It’s summer time and Caroline Stockmann — the former head of global business planning at Novartis, a $37 billion (€25.4 billion) Swiss pharmaceuticals company — is trying to relax in Italy during a family holiday with her husband, Michael, and two children, two-year-old Liam and eight-year-old Rebecca. Her mind, however, is on what the future holds for her career.
Stockmann, previously CFO of Unilever Thailand, resigned from Novartis in March. Since then, while still working through her notice period, the 45-year-old British expat has been shuttling between Basel and London for interviews with recruiters, sending out CVs and working the phones. “It’s an uncomfortable experience wondering whether you’ll find the right job, and if you hold out for it, whether a resulting gap in the CV would look bad,” she says. “But you just have to keep calm and keep going.”
Over in Belgium, 47-year-old Wim Van der Smissen — a former Unilever colleague of Stockmann’s — has a different attitude towards his job search. After a 23-year career in finance — all at Unilever, a €40 billion Anglo-Dutch consumer goods company — Van der Smissen left his role as CFO of its Belgian operations and has taken four months off to decide what to do next before getting into job-hunting mode.
Across the Channel in London’s Canary Wharf, Tamara Singh, 27, is also looking forward to taking time out. Though the trade control analyst at BP Oil International handed in her resignation in August, she decided to stay on until the end of the year to help complete an SAP implementation project because she didn’t want to leave her colleagues “high and dry.” She’s been an analyst at BP’s trading desk for just under two years but she wants to broaden her horizons and get experience in another industry. By the start of the new year, she’ll be cruising around South America for a couple of months on a second honeymoon with her husband, a banker in London, ending up in Rio de Janeiro at carnival time. Singh has deliberately kept her job search low-key until she gets back because she knows she won’t be available for work until then.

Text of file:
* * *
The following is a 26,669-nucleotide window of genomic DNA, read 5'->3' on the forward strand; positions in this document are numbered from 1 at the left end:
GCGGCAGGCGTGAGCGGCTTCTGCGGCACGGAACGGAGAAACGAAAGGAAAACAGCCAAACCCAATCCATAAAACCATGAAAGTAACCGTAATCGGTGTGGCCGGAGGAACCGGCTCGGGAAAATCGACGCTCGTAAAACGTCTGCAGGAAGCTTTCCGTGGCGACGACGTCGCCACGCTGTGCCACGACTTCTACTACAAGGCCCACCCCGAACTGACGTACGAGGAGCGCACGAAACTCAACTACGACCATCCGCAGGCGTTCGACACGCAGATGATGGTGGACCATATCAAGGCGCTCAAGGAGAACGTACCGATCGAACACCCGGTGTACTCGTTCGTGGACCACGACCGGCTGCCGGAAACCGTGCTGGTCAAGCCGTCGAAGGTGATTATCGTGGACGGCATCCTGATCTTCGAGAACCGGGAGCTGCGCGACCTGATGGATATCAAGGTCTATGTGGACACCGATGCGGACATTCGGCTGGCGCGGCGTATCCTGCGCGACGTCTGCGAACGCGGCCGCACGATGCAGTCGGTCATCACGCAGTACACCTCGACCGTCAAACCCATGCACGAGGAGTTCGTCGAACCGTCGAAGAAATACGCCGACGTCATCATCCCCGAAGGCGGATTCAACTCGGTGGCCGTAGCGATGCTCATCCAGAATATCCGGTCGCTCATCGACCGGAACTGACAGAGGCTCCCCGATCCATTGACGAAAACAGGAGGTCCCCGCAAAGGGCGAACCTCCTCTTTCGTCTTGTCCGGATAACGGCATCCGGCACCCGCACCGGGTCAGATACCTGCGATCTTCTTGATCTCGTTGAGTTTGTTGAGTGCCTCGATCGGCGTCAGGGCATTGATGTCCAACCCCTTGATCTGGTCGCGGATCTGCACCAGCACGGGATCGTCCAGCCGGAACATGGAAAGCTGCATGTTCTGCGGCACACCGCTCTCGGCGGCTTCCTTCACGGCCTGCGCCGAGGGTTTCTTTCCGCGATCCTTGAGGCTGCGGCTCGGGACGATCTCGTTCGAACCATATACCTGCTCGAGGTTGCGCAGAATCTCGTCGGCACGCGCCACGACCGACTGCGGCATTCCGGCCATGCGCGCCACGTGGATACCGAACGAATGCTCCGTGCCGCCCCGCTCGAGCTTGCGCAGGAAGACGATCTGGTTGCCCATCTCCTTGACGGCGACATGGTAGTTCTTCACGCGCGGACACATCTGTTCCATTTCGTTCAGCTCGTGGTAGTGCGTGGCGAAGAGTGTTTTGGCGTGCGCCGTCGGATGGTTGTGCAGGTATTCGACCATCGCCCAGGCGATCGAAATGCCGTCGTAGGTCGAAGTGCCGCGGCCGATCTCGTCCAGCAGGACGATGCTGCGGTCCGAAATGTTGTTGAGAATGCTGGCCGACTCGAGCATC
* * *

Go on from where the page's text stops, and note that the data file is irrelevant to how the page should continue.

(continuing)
Then there’s 29-year-old Mark Laine-Toner. He spent seven-and-a-half years working his way through finance at J Sainsbury, a £17 billion (€24 billion) UK supermarket chain, becoming regional financial controller. Now he has set his sights on a finance director’s post. But there’s an important gap in his CV — he has no experience in group finance. If he wants to gain that experience at Sainsbury, he has to move from Leeds in the north of England, where he lives with his girlfriend, to its London headquarters. But his girlfriend doesn’t want to move. “We’ve talked about commuting or whether I could spend weekdays in London, but that would probably destroy my relationship and my job isn’t worth that,” says Laine-Toner. “So increasingly I’m seeing that I’m going to have to go externally.”
Though at various rungs of the career ladder, Stockmann, Van der Smissen, Singh and Laine-Toner all are entering the job market at a time when they’ll be in high demand. Globally, 56% of CFOs report having difficulty finding good job candidates, according to recruiter Robert Half International’s latest report on the finance job market. That figure is even higher in many parts of Europe, including Italy, Luxembourg and Spain. Why the difficulty? Ian Graves, Paris-based managing director of continental Europe and the Middle East at RHI, says Sarbanes-Oxley, IFRS and other changes in finance-related regulations have created unprecedented demand for finance professionals with experience of compliance — 64% of respondents to RHI’s research cited this as their most sought-after area of expertise — and candidates with that knowledge are in short supply. “We’re also seeing the baby-boom decline, which means there aren’t enough people coming through to fill the gap,” says Graves.